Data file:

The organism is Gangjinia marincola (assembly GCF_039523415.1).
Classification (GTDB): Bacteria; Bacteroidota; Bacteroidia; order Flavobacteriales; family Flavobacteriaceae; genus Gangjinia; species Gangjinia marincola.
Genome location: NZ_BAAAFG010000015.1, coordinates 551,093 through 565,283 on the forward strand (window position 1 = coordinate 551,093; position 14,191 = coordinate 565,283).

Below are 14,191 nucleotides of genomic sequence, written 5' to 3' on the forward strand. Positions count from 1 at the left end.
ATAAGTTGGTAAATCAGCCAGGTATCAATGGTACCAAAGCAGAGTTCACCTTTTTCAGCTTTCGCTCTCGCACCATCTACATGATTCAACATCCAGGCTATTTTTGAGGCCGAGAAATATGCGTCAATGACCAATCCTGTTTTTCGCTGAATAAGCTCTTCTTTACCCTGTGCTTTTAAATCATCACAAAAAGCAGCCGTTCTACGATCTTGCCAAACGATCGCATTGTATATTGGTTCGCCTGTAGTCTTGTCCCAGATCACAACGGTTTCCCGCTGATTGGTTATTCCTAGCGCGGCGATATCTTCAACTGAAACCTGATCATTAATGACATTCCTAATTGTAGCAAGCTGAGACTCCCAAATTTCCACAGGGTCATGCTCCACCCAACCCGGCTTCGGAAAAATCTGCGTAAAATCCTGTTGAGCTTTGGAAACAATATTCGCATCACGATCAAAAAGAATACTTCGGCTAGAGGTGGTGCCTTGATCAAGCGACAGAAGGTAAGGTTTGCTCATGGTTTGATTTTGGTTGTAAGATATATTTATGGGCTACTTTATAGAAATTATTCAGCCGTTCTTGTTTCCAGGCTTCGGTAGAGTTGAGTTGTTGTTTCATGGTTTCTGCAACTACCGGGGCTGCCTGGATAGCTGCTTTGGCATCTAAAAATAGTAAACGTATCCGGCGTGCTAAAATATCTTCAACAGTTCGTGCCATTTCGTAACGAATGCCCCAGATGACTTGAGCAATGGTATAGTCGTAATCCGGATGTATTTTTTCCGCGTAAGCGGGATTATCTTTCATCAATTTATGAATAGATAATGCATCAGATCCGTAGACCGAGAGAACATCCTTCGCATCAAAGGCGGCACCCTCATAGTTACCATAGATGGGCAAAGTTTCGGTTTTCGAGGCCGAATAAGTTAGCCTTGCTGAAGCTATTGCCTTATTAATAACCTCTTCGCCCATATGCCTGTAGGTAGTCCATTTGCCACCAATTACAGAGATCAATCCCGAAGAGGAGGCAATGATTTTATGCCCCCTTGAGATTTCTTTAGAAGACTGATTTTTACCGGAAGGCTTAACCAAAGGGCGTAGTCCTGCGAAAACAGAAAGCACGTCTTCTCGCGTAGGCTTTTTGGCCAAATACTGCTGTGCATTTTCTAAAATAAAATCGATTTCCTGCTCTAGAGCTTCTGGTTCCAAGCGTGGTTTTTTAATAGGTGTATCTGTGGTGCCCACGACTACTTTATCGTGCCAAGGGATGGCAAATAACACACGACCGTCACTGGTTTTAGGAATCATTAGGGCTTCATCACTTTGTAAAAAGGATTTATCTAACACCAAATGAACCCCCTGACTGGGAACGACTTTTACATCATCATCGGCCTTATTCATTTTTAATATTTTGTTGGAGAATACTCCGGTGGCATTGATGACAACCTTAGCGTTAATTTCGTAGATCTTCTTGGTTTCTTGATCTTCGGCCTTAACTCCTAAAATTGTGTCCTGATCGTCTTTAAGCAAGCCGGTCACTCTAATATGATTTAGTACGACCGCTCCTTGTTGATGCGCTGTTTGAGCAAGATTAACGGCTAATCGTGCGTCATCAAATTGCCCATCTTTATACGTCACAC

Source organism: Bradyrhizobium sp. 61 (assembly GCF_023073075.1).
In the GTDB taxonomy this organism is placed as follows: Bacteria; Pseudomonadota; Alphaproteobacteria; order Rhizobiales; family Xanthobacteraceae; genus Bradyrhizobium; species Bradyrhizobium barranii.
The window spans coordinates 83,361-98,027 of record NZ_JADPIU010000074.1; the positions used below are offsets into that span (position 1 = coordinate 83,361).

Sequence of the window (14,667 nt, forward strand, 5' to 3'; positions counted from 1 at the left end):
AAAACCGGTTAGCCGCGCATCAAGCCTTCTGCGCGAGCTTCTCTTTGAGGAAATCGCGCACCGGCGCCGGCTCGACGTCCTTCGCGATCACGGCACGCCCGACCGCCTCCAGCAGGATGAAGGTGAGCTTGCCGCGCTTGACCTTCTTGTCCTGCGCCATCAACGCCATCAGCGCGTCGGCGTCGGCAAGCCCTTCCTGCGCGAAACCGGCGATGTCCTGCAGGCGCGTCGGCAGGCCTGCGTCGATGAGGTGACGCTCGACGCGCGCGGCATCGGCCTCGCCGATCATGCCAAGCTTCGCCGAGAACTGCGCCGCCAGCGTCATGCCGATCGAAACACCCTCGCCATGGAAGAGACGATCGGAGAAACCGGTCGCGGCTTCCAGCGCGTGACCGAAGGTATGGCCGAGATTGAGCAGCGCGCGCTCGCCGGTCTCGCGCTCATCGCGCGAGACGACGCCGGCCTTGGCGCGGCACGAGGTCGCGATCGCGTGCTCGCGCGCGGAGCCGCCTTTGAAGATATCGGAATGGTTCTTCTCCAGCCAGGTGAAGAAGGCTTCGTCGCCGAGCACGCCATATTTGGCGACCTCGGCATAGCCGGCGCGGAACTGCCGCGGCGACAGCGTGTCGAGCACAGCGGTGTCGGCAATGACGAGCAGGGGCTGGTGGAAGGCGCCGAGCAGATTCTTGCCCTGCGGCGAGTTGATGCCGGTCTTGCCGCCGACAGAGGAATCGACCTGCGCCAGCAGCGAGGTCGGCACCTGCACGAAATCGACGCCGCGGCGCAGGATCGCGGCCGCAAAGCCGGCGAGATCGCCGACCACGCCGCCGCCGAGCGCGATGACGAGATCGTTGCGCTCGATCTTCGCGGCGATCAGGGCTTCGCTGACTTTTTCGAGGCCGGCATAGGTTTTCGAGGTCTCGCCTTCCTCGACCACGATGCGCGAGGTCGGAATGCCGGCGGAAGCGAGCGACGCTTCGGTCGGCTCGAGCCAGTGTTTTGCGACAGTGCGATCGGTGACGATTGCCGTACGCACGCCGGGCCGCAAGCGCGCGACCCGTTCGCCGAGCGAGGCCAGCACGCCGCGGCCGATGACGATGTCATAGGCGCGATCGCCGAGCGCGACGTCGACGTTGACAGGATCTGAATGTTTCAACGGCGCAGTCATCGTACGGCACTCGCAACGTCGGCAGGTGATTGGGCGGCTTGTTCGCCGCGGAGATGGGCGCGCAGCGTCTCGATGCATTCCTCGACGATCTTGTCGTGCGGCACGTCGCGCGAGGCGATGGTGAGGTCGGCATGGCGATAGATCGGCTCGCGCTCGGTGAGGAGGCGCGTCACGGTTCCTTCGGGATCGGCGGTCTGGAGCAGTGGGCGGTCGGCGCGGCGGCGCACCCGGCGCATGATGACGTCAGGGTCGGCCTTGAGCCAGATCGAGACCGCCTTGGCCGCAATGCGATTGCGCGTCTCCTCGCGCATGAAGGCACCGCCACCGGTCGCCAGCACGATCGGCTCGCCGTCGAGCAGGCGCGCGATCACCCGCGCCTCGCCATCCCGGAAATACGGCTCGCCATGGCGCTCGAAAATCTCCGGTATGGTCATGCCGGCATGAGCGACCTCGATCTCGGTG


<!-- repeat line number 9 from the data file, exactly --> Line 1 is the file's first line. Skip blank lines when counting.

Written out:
Sequence of the window (14,667 nt, forward strand, 5' to 3'; positions counted from 1 at the left end):